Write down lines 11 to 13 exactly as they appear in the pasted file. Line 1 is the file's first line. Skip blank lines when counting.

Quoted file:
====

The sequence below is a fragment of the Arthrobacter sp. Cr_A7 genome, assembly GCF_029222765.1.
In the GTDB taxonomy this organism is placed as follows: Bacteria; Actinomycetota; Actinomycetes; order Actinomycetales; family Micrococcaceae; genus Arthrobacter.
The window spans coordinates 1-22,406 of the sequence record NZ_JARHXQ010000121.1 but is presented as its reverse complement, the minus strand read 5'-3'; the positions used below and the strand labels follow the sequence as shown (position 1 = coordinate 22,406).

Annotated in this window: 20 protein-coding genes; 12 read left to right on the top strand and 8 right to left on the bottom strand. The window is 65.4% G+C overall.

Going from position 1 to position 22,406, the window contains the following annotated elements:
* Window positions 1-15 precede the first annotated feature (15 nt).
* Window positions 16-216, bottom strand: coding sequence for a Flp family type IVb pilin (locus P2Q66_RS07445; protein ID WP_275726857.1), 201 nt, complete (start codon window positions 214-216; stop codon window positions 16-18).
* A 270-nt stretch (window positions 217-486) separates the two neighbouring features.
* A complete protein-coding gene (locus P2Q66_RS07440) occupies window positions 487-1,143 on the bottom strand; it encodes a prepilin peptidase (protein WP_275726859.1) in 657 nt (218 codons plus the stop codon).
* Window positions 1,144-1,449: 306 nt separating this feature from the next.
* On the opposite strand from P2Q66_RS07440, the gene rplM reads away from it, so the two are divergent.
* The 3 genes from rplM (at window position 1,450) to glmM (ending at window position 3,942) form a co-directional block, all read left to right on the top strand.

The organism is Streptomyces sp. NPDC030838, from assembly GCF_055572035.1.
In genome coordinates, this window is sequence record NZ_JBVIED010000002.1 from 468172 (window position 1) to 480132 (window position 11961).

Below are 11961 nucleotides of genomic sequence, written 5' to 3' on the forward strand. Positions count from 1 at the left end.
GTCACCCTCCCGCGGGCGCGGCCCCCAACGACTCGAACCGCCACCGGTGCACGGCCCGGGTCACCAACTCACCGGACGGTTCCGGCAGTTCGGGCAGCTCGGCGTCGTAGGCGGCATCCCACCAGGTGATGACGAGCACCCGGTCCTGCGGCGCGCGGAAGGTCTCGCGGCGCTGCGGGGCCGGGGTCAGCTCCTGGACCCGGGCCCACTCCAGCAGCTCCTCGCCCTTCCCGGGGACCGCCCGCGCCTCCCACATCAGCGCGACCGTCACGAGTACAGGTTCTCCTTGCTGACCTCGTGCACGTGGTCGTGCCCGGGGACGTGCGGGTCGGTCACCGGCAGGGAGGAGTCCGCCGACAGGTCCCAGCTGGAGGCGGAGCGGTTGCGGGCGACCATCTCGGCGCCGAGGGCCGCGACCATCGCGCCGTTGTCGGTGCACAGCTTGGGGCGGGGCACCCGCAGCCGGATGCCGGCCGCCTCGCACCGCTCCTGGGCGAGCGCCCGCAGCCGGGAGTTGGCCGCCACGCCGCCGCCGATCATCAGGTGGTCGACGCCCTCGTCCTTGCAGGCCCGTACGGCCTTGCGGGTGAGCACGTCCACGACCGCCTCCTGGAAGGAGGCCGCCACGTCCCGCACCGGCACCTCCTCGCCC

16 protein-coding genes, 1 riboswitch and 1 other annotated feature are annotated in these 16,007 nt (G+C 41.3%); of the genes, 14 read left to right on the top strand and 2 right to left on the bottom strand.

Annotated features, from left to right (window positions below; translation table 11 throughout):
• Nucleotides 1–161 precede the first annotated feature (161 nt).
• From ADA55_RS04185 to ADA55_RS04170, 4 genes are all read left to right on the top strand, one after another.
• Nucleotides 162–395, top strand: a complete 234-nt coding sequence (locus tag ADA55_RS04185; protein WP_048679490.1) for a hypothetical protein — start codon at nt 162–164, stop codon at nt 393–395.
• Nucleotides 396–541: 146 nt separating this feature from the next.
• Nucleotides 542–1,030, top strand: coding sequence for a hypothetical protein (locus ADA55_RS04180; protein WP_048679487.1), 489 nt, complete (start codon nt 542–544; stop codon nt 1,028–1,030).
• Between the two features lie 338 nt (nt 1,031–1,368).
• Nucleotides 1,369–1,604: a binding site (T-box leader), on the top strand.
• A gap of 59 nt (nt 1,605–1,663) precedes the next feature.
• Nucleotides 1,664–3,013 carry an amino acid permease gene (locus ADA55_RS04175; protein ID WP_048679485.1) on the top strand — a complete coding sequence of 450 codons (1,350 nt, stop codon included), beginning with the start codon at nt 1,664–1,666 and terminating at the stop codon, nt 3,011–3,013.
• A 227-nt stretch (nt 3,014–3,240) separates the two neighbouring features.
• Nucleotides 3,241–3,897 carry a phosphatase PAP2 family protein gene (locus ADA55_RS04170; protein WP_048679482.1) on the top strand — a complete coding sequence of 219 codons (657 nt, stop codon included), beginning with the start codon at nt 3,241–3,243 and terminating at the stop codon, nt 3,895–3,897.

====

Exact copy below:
* On the opposite strand from P2Q66_RS07440, the gene rplM reads away from it, so the two are divergent.
* The 3 genes from rplM (at window position 1,450) to glmM (ending at window position 3,942) form a co-directional block, all read left to right on the top strand.

The organism is Streptomyces sp. NPDC030838, from assembly GCF_055572035.1.